Of course it is important for the police to be able to pursue a murder inquiry in confidence, even in our tell-all wiki-age. The trouble is that the PR-conscious police chiefs’ simultaneous concern to connect with the public through the media keeps pulling them in other directions. Thus, in response to questions, the police have declared that they have no evidence Joanna was sexually assaulted, but are not ruling out sex as a motive; that they have no evidence there was more than one assailant, but are not ruling out the possibility; and that they have no evidence of a specific threat to other women in the area, but the public should take care anyway. The inevitable headlines about sex crimes and multiple murderers duly followed. This is what can happen when you try to run a murder case and a PR campaign at the same time, and criminal investigation gets mixed up with the methods of reality TV.

There is a long tradition of sensationalising and selling murder cases in the British media, ever since the birth of mass newspapers. Any fan of Sherlock Holmes will be aware of the part played in the fictional master detective’s cases by the lurid reports of murder and violence in the morning and evening papers sold on the street corners of Victorian London.

However, in recent years we have also witnessed something new: the turning of sensational murder cases into reality theatre in which all want a walk-on part – including the police. During high-profile cases such as the Soham schoolgirl murders in 2002 or the Ipswich prostitute killings in 2006, senior policemen have used the media to tell us how emotionally involved and upset their officers are. It is as if they are trying to compensate for their crisis of public authority and control by making an emotional connection with the public. Those of us who are more interested in seeing Plod feel the murderer’s collar than sharing their feelings have been treated as uncaring dinosaurs. The one time you might actually want a policeman – when there is a killer on the loose – you end up with a therapy case.

After all that, there is one other sense in which the response to the Yeates murder has offered a sign of the times. The media treatment of landlord-turned-suspect Christopher Jefferies, variously described as ‘the blue-rinsed bachelor’, ‘Professor Strange’ and a ‘suspect Peeping Tom’ among many other things, has re-raised concerns about intrusive reporting and vulgar tabloid methods. High-minded liberal newspapers snobbishly observe that Joanna Yeates – a white female professional – was the ‘ideal victim’ for the voyeuristic public to consume (while filling their own pages with lurid stories about the case). And the government’s attorney general warns media outlets that they could be prosecuted for contempt of court if their coverage prejudices the prospect of a fair trial in the future.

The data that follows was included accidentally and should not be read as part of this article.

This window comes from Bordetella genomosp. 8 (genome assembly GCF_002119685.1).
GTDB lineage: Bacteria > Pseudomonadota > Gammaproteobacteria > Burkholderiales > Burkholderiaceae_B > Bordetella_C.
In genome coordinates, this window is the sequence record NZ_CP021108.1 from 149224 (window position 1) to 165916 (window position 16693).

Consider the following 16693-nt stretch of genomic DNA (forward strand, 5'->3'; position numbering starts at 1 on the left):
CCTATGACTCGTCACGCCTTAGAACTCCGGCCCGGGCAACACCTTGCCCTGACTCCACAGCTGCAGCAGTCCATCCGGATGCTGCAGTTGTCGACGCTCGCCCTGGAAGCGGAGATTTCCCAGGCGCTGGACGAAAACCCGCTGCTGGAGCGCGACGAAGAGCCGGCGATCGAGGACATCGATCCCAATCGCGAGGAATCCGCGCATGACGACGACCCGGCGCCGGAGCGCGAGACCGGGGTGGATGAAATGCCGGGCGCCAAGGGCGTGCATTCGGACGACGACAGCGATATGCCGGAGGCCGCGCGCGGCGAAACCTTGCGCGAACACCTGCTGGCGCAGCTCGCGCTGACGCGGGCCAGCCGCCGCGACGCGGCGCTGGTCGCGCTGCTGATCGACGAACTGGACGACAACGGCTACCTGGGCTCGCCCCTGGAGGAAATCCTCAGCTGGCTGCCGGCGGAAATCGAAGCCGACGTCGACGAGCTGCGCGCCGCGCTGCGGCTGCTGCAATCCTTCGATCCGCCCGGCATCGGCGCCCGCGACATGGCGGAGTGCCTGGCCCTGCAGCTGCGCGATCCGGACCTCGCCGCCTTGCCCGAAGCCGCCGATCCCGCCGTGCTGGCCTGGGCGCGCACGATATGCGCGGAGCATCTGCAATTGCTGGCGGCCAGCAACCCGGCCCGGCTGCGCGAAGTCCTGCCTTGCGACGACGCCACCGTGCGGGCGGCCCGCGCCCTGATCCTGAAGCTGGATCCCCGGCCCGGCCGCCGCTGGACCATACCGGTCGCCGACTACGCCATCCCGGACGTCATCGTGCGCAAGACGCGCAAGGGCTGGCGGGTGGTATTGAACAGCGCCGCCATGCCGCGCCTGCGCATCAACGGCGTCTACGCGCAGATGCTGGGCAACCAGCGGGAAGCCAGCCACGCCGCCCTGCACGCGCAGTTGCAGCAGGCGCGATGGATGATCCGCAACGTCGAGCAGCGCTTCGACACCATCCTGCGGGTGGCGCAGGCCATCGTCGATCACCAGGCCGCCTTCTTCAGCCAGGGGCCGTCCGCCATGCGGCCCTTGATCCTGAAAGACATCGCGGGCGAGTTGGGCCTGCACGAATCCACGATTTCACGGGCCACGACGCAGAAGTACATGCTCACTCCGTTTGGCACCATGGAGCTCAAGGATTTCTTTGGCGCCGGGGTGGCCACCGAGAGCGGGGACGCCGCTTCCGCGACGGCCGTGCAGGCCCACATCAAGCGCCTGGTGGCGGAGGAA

This reveals a far bigger problem than tabloid-style journalism: the fact that the alternative offered by illiberal liberals and authoritarian authorities alike is more control and self- or state censorship. These elitists believe that people cannot be trusted to judge what we are told for ourselves, and so must be protected from unapproved information. The UK laws on contempt of court, which restrict what can be reported, are really about contempt for the jury, based as they are on the assumption that if potential jurors read or hear one sensational story they will be rendered incapable of making a reasoned judgement. In fact in a civilised society what we need is more freedom for the press to report cases as it sees fit, whether we like it or not, and more trust in jurors to decide the truth as they see it. In short we need to adopt something more like the American system – a suggestion guaranteed to have the liberal-legal elite over here recoiling in horror.

The best thing the authorities can do now is surely to shut up and find Joanne Yeates’ killer as quickly as possible and give her loved ones some peace – then we should all leave them alone. As a side effect, that might also give the rest of us some respite from the carnival of ghoulish gossip and police PR now passing for news.

Mick Hume is editor-at-large of spiked.

To enquire about republishing spiked’s content, a right to reply or to request a correction, please contact the managing editor, Viv Regan.